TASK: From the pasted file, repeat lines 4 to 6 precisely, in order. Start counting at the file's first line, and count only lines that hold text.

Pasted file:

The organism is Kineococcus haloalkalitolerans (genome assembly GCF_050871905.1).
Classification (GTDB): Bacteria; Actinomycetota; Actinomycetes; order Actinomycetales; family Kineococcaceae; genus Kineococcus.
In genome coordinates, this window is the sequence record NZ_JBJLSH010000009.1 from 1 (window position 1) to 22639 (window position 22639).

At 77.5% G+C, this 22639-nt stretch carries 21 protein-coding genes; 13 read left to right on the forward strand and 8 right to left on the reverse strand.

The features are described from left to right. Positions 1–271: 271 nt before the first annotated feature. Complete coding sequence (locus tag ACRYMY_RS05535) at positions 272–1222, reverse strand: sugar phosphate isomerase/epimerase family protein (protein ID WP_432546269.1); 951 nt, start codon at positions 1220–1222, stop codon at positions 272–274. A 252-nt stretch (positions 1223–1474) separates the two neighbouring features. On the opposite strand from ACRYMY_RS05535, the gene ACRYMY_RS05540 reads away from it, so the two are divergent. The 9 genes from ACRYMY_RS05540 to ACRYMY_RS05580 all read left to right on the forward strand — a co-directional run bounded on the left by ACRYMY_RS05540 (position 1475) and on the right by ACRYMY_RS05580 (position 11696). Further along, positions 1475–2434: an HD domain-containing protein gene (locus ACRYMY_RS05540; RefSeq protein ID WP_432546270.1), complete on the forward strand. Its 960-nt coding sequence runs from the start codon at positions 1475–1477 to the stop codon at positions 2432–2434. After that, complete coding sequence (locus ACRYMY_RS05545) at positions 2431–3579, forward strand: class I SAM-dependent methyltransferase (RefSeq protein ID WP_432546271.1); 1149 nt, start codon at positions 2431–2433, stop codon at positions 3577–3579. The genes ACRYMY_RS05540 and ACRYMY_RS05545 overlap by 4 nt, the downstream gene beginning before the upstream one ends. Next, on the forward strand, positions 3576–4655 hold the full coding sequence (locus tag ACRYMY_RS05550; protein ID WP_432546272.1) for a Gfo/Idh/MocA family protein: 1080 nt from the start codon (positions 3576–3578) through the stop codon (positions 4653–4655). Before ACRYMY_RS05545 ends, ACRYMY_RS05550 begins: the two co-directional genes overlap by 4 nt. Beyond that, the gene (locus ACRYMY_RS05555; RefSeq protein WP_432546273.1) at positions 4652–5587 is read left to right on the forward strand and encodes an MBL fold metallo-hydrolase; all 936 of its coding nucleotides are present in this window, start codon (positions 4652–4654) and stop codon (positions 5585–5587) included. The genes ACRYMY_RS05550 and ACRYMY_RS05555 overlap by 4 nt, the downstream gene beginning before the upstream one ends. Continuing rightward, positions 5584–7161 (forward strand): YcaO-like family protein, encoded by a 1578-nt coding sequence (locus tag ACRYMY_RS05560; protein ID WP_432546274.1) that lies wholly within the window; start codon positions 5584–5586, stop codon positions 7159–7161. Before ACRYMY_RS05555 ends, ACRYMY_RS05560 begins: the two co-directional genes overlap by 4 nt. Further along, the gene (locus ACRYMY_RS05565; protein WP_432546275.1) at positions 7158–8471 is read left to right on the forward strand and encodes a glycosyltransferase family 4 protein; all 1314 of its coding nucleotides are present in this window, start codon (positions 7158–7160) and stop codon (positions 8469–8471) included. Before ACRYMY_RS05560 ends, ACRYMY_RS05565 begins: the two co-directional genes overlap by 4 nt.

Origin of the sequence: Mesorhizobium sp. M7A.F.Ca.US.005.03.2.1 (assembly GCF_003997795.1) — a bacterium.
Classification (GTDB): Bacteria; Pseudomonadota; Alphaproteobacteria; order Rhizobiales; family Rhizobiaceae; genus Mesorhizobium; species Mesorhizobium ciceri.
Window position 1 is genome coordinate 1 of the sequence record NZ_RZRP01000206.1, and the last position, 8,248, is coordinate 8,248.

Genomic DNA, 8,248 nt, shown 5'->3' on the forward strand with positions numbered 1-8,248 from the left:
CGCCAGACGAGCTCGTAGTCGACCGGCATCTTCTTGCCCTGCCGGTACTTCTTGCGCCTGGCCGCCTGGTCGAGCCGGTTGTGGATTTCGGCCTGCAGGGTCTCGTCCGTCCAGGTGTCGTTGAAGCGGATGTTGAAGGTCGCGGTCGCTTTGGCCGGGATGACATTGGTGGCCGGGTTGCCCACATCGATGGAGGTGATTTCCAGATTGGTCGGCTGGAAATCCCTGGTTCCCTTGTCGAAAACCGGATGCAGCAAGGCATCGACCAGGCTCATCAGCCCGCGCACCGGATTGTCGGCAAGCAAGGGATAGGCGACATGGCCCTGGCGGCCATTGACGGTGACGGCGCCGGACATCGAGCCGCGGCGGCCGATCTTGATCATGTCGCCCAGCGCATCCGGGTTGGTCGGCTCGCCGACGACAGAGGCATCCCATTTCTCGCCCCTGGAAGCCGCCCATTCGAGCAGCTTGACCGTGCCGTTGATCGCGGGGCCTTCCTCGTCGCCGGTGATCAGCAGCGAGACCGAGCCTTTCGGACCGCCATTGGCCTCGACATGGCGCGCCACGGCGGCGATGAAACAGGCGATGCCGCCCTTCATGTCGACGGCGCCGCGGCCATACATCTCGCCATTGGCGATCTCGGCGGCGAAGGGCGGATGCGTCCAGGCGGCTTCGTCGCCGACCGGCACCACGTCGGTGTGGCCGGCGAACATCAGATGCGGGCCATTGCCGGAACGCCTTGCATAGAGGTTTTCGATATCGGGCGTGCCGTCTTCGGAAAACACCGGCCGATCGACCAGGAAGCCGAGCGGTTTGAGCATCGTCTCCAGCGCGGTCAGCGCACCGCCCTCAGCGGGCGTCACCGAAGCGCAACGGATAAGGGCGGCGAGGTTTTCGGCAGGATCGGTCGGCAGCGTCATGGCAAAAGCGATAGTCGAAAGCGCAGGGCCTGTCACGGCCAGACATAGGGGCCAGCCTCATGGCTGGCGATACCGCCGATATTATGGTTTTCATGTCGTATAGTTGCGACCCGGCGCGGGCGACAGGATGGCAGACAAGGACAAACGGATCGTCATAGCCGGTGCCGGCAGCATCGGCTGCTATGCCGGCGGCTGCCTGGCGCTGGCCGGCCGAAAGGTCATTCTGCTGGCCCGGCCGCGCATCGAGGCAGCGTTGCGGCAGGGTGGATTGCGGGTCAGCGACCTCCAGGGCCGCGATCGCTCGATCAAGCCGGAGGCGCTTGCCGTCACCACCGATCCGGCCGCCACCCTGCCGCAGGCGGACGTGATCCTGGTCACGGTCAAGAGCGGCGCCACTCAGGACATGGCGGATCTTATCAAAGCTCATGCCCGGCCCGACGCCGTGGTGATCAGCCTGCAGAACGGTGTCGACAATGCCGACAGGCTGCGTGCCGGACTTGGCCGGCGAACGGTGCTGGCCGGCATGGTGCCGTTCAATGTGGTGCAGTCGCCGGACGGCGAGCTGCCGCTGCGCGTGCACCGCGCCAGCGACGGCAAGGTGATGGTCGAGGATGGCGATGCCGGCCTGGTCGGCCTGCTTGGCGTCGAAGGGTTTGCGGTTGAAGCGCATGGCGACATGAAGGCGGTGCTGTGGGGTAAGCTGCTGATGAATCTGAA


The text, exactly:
At 77.5% G+C, this 22639-nt stretch carries 21 protein-coding genes; 13 read left to right on the forward strand and 8 right to left on the reverse strand.

The features are described from left to right. Positions 1–271: 271 nt before the first annotated feature. Complete coding sequence (locus tag ACRYMY_RS05535) at positions 272–1222, reverse strand: sugar phosphate isomerase/epimerase family protein (protein ID WP_432546269.1); 951 nt, start codon at positions 1220–1222, stop codon at positions 272–274. A 252-nt stretch (positions 1223–1474) separates the two neighbouring features. On the opposite strand from ACRYMY_RS05535, the gene ACRYMY_RS05540 reads away from it, so the two are divergent. The 9 genes from ACRYMY_RS05540 to ACRYMY_RS05580 all read left to right on the forward strand — a co-directional run bounded on the left by ACRYMY_RS05540 (position 1475) and on the right by ACRYMY_RS05580 (position 11696). Further along, positions 1475–2434: an HD domain-containing protein gene (locus ACRYMY_RS05540; RefSeq protein ID WP_432546270.1), complete on the forward strand. Its 960-nt coding sequence runs from the start codon at positions 1475–1477 to the stop codon at positions 2432–2434. After that, complete coding sequence (locus ACRYMY_RS05545) at positions 2431–3579, forward strand: class I SAM-dependent methyltransferase (RefSeq protein ID WP_432546271.1); 1149 nt, start codon at positions 2431–2433, stop codon at positions 3577–3579. The genes ACRYMY_RS05540 and ACRYMY_RS05545 overlap by 4 nt, the downstream gene beginning before the upstream one ends. Next, on the forward strand, positions 3576–4655 hold the full coding sequence (locus tag ACRYMY_RS05550; protein ID WP_432546272.1) for a Gfo/Idh/MocA family protein: 1080 nt from the start codon (positions 3576–3578) through the stop codon (positions 4653–4655). Before ACRYMY_RS05545 ends, ACRYMY_RS05550 begins: the two co-directional genes overlap by 4 nt. Beyond that, the gene (locus ACRYMY_RS05555; RefSeq protein WP_432546273.1) at positions 4652–5587 is read left to right on the forward strand and encodes an MBL fold metallo-hydrolase; all 936 of its coding nucleotides are present in this window, start codon (positions 4652–4654) and stop codon (positions 5585–5587) included. The genes ACRYMY_RS05550 and ACRYMY_RS05555 overlap by 4 nt, the downstream gene beginning before the upstream one ends. Continuing rightward, positions 5584–7161 (forward strand): YcaO-like family protein, encoded by a 1578-nt coding sequence (locus tag ACRYMY_RS05560; protein ID WP_432546274.1) that lies wholly within the window; start codon positions 5584–5586, stop codon positions 7159–7161. Before ACRYMY_RS05555 ends, ACRYMY_RS05560 begins: the two co-directional genes overlap by 4 nt. Further along, the gene (locus ACRYMY_RS05565; protein WP_432546275.1) at positions 7158–8471 is read left to right on the forward strand and encodes a glycosyltransferase family 4 protein; all 1314 of its coding nucleotides are present in this window, start codon (positions 7158–7160) and stop codon (positions 8469–8471) included. Before ACRYMY_RS05560 ends, ACRYMY_RS05565 begins: the two co-directional genes overlap by 4 nt.

Origin of the sequence: Mesorhizobium sp. M7A.F.Ca.US.005.03.2.1 (assembly GCF_003997795.1) — a bacterium.